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Published: March 9, 2022

Spring Flowers Who cares what the temperature gauge reads, when the 2022 calendar says March 20 let’s proceed as if spring is in the air. Nature always does its part (eventually), so let’s start reconnecting with our feathered friends.

As Emily Dickinson reminds us, “Hope is the thing with feathers.” The Nature Conservancy has seven publicly accessible preserves in Ohio ideal for bird watching.

Here are 3 in Northern Ohio you might want to visit:

  1. Great Egret Marsh Preserve, located across the road from East Harbor State Park in Ottawa County’s western basin, “makes it a haven for the millions of birds that feed and rest in the region each year during spring and fall migrations.” Birds you’re likely to encounter include American and Eurasian wigeon, green-winged teal, common goldeneye, American golden-plover, dunlin, stilt sandpiper, and Wilson’s snipe.
  2. Farther west in Lucas County is the Kitty Todd Nature Preserve, home to about 140 native bird species, including Swainson’s thrush, ruby-crowned kinglet and yellow-bellied sapsucker. 
  3. East of Cleveland is the Morgan Swamp Preserve in Ashtabula County. Along with birds, its wetlands are home to white calla lily and the tiny four-toed salamander hidden among the vernal pools.

Favorite birding spots of the Audubon Society of Great Cleveland include: Cleveland Lakefront State Park, Sandy Ridge Reservation in North Ridgeville and Frohring Meadows in Geauga County.

Many of us need the guidance of experienced birders to fully appreciated the joys of birding. Lorain County Metro Parks offers a number of guided walks, including first day of spring (strenuous) hike at Charlemont Reservation, several evening Woodcock Walks and morning Spring Birding Walks at Sandy Ridge Reservation; and Lake Erie spring birding March 30, 9 a.m. to 12 p.m. at Oasis Marina in Lorain.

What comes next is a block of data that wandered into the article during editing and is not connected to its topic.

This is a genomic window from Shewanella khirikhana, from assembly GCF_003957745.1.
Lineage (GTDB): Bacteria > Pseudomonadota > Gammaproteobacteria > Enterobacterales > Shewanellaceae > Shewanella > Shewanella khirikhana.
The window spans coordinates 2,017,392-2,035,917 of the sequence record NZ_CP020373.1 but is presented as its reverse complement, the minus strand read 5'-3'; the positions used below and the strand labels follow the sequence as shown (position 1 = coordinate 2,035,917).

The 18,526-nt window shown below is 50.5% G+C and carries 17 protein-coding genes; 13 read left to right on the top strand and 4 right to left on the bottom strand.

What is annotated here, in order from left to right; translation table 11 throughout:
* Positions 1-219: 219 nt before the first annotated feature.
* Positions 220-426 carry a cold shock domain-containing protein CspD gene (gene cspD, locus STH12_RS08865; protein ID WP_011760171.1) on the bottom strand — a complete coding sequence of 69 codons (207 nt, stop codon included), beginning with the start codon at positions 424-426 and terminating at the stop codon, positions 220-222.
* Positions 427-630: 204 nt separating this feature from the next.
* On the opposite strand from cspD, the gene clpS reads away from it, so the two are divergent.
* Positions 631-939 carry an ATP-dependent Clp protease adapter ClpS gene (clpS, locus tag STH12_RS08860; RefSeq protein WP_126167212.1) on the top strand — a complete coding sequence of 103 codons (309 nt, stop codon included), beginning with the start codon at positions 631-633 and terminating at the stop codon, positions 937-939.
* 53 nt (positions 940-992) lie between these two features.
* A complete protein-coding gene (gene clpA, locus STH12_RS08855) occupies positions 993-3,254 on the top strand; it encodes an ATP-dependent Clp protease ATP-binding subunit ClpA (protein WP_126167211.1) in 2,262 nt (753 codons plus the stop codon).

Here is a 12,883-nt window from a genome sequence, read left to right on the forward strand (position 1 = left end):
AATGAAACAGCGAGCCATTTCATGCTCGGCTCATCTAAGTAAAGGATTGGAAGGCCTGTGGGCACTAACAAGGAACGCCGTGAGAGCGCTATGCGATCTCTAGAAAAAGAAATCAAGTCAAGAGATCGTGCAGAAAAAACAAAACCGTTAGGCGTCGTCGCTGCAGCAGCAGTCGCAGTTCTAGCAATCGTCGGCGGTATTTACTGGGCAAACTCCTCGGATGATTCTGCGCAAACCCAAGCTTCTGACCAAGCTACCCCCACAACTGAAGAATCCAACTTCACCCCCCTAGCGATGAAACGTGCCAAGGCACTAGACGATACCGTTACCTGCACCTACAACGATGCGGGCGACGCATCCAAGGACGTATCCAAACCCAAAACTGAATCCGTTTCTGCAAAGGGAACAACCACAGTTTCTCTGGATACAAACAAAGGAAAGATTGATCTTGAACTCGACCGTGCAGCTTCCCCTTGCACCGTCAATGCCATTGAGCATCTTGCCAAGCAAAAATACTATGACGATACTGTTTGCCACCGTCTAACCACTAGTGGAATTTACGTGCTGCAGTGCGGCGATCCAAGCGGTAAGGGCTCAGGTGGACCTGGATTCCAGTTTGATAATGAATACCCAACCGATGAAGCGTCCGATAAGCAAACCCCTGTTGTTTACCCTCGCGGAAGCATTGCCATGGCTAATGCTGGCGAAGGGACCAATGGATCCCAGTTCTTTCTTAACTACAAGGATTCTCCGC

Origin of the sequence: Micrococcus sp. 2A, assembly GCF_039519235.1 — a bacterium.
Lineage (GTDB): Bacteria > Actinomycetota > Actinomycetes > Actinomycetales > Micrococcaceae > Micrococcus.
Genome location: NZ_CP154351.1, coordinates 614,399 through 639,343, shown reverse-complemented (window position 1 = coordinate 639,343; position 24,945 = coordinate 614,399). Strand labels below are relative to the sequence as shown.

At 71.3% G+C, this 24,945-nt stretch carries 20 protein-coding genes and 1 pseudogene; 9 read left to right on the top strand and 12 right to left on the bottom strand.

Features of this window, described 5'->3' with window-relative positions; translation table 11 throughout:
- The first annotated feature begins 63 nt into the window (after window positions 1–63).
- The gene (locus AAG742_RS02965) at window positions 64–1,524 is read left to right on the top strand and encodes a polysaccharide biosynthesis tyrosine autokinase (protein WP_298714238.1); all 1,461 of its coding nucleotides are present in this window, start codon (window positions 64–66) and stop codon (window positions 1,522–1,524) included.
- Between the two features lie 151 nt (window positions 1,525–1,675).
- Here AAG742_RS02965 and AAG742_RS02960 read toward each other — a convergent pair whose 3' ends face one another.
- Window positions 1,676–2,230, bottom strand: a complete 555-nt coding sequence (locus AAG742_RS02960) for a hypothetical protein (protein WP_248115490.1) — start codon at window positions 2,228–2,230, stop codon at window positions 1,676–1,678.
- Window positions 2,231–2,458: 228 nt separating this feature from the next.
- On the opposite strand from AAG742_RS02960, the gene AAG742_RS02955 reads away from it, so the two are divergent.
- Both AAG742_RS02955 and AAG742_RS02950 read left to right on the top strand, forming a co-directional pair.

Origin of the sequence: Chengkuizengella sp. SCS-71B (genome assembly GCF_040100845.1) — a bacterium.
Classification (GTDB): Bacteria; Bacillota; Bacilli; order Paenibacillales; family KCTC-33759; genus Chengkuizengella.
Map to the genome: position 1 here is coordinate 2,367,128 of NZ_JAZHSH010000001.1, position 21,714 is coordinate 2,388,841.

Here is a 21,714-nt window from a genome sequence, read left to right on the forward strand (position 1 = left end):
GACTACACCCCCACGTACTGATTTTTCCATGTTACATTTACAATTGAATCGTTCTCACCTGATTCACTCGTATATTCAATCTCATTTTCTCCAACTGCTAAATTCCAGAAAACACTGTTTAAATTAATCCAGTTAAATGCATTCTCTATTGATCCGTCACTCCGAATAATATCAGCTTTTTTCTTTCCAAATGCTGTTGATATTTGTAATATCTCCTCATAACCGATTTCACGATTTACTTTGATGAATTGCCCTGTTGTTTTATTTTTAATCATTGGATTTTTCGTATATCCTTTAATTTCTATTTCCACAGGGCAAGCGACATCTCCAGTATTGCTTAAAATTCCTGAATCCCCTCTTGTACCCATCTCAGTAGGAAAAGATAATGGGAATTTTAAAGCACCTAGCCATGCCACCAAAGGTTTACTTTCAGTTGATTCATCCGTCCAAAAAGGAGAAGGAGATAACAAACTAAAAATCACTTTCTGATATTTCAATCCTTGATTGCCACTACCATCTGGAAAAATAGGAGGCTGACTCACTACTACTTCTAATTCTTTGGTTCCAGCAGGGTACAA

And good news: The Biggest Week in American Birding is back in-person May 6-15 (proof of vaccinations is required). The festival, headquartered at Maumee Bay State Park in Oregon (“the warbler capital of the world”), includes speakers, field trips, workshops for beginners and photographers, even bird trivia and bird tattoo contests. Many events are family-friendly and free, others required reservations.

If you’re a newbie and wonder what you should wear, organizers say opt for comfort and flexibility. “The weather in early May can fluctuate from hot and sunny, to cold and rainy (and sometime even snowy!), all in the same day. Wearing layers is a good way to ensure your comfort no matter what Ohio weather throws at us.  You’ll want a comfortable pair of hiking or walking shoes for long hours of looking for birds.”  

Spring Cleaning and Other Tasks

We may not tackle spring cleaning with the vigor our parents and grandparents did, but many of us enjoy freshening up our homes and gardens this year. A few tasks that give a lot of bang for the buck are washing windows, cleaning out the refrigerator, washing curtains, including shower, decluttering the junk drawer, reorganizing the garage and cleaning off porch furniture.

Speaking of the outdoors, The Spruce lists a dozen spring cleaning tasks for the garden: Here are 3 of them:

  1. Once the danger of hard frost is past, prune perennial flowers and plants
  2. Fertilize and tidy up evergreens
  3. Start a new compost pile – don’t compost weeds
  4. Propagate and transplant plants
  5. Once the soil has warmed up and dried out, begin replenishing mulch.

Your bike needs a spring tune-up too, and if you’re not handy with tools head to your local bike store sooner than later when business is slow. That said, you might want to tackle basic maintenance, using a YouTube video or a manual.

After all your work, treat yourself to something that makes YOU feel spring is in the air, whether it’s a new hat or sandals, a lemon-scented candle or lemon meringue pie.

Check Out Our New Gardening Guide:

Gardening is a great activity at all ages. Get helpful tips here!

Download My Guide


Author Molly Kavanaugh 2020In the past, Molly Kavanaugh frequently wrote about Kendal at Oberlin for the Cleveland Plain Dealer, where she was a reporter for 16 years. Now we are happy to have her writing for the Kendal at Oberlin Community.

About Kendal at Oberlin: Kendal is a nonprofit life plan community serving older adults in northeast Ohio. Located about one mile from Oberlin College and Conservatory, and about a 40 minute drive from downtown Cleveland, Kendal offers a vibrant resident-led lifestyle with access to music, art and lifelong learning